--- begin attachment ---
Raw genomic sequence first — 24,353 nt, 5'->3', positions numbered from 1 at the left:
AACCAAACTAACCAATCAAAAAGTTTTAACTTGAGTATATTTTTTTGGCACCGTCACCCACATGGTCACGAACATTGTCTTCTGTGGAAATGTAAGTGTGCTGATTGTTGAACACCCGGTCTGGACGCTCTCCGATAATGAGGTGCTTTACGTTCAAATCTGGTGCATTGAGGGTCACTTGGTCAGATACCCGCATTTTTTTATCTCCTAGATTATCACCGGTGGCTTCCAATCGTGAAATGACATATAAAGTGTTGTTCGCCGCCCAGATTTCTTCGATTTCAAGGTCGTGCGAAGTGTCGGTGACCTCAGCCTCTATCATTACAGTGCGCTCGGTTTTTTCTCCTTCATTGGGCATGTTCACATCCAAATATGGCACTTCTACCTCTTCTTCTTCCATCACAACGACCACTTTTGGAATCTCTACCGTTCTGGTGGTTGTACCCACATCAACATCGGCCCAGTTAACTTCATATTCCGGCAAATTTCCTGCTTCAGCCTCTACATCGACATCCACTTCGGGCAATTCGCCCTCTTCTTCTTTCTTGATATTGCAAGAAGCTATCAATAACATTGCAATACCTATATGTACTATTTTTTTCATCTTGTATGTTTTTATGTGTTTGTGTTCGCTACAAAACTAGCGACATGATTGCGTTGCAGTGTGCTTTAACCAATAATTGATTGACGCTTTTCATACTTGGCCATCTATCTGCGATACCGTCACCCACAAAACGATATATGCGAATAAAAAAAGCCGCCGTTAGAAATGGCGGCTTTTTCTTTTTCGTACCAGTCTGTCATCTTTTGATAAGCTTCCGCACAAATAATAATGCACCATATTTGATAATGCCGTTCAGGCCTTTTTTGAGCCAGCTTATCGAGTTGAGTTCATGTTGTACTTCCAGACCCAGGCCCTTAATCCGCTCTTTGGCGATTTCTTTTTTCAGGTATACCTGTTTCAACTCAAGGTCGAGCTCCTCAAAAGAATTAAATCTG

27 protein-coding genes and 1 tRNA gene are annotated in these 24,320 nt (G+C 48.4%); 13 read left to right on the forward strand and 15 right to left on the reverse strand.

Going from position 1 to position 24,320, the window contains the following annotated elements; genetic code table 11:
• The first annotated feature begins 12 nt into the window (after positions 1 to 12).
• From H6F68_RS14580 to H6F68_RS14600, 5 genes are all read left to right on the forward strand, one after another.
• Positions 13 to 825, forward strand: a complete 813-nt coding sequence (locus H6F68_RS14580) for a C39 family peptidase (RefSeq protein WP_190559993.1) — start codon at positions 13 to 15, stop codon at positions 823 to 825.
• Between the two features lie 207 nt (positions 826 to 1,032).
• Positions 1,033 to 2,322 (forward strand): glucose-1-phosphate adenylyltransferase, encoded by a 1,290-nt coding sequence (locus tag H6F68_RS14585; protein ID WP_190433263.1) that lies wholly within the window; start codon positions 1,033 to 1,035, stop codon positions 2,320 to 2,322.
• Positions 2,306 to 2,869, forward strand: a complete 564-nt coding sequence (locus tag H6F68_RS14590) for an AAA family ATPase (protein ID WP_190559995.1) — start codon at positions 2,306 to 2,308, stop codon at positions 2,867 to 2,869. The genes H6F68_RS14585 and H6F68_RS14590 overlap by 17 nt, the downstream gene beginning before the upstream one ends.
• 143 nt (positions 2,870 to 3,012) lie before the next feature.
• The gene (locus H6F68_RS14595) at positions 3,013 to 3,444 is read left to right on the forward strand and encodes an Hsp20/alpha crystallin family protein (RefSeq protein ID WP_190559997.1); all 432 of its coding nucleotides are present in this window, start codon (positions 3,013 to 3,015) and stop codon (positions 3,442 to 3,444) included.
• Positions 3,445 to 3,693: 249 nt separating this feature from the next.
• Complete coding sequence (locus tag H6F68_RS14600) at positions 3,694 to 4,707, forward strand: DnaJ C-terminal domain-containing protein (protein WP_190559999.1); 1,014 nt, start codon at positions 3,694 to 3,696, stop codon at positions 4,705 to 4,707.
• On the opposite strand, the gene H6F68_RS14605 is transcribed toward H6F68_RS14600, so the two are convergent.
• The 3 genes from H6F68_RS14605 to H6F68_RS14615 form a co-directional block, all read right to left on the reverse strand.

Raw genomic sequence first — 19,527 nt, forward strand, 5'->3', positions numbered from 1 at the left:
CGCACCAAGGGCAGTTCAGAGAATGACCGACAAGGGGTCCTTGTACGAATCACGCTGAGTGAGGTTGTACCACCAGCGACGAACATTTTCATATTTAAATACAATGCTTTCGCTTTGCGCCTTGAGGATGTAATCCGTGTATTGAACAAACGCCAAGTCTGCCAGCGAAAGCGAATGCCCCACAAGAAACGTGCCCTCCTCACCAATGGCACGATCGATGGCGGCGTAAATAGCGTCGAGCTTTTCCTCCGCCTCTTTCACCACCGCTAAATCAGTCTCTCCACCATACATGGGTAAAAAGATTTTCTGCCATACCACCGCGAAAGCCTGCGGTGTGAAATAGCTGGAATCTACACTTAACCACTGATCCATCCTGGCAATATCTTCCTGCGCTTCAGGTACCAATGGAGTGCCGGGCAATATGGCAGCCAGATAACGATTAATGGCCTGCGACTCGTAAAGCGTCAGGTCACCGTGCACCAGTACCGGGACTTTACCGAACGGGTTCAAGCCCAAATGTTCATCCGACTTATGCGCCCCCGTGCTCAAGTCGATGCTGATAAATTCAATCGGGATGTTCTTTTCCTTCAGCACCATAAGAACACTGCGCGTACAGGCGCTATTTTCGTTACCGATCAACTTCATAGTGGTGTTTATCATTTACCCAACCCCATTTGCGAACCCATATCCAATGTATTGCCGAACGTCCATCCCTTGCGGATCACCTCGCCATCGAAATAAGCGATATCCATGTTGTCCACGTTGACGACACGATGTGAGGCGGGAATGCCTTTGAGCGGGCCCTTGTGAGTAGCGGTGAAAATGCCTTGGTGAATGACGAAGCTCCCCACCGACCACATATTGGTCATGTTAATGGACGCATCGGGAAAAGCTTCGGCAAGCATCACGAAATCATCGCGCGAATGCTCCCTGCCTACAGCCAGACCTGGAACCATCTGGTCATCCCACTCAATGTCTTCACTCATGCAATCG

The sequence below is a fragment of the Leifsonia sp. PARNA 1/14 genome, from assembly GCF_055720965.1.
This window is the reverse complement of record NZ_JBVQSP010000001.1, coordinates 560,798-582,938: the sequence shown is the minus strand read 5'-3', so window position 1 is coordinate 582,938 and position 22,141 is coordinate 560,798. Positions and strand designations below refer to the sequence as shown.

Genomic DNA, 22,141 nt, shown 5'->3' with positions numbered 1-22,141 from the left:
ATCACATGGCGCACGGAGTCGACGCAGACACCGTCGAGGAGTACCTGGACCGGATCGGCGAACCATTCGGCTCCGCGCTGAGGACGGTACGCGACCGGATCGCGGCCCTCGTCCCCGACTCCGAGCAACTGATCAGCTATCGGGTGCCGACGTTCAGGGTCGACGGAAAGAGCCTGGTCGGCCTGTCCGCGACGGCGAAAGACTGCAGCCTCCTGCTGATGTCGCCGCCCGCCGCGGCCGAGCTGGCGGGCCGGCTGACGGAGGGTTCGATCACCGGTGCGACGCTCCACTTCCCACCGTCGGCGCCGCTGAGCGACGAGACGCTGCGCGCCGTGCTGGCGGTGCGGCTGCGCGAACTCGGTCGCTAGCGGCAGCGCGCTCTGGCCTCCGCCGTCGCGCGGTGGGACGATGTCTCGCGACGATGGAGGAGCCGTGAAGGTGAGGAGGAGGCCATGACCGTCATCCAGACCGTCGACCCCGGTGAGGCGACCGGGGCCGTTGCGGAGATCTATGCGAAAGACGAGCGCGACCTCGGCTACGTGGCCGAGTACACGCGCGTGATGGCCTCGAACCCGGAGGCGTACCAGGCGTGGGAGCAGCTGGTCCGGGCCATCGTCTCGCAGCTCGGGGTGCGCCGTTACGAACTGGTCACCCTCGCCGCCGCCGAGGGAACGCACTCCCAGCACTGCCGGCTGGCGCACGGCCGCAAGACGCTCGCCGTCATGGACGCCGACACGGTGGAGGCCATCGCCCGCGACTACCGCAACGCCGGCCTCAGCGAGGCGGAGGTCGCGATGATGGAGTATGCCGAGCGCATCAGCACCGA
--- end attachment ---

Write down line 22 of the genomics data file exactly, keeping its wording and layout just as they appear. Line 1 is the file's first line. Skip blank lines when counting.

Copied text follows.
ATCACATGGCGCACGGAGTCGACGCAGACACCGTCGAGGAGTACCTGGACCGGATCGGCGAACCATTCGGCTCCGCGCTGAGGACGGTACGCGACCGGATCGCGGCCCTCGTCCCCGACTCCGAGCAACTGATCAGCTATCGGGTGCCGACGTTCAGGGTCGACGGAAAGAGCCTGGTCGGCCTGTCCGCGACGGCGAAAGACTGCAGCCTCCTGCTGATGTCGCCGCCCGCCGCGGCCGAGCTGGCGGGCCGGCTGACGGAGGGTTCGATCACCGGTGCGACGCTCCACTTCCCACCGTCGGCGCCGCTGAGCGACGAGACGCTGCGCGCCGTGCTGGCGGTGCGGCTGCGCGAACTCGGTCGCTAGCGGCAGCGCGCTCTGGCCTCCGCCGTCGCGCGGTGGGACGATGTCTCGCGACGATGGAGGAGCCGTGAAGGTGAGGAGGAGGCCATGACCGTCATCCAGACCGTCGACCCCGGTGAGGCGACCGGGGCCGTTGCGGAGATCTATGCGAAAGACGAGCGCGACCTCGGCTACGTGGCCGAGTACACGCGCGTGATGGCCTCGAACCCGGAGGCGTACCAGGCGTGGGAGCAGCTGGTCCGGGCCATCGTCTCGCAGCTCGGGGTGCGCCGTTACGAACTGGTCACCCTCGCCGCCGCCGAGGGAACGCACTCCCAGCACTGCCGGCTGGCGCACGGCCGCAAGACGCTCGCCGTCATGGACGCCGACACGGTGGAGGCCATCGCCCGCGACTACCGCAACGCCGGCCTCAGCGAGGCGGAGGTCGCGATGATGGAGTATGCCGAGCGCATCAGCACCGA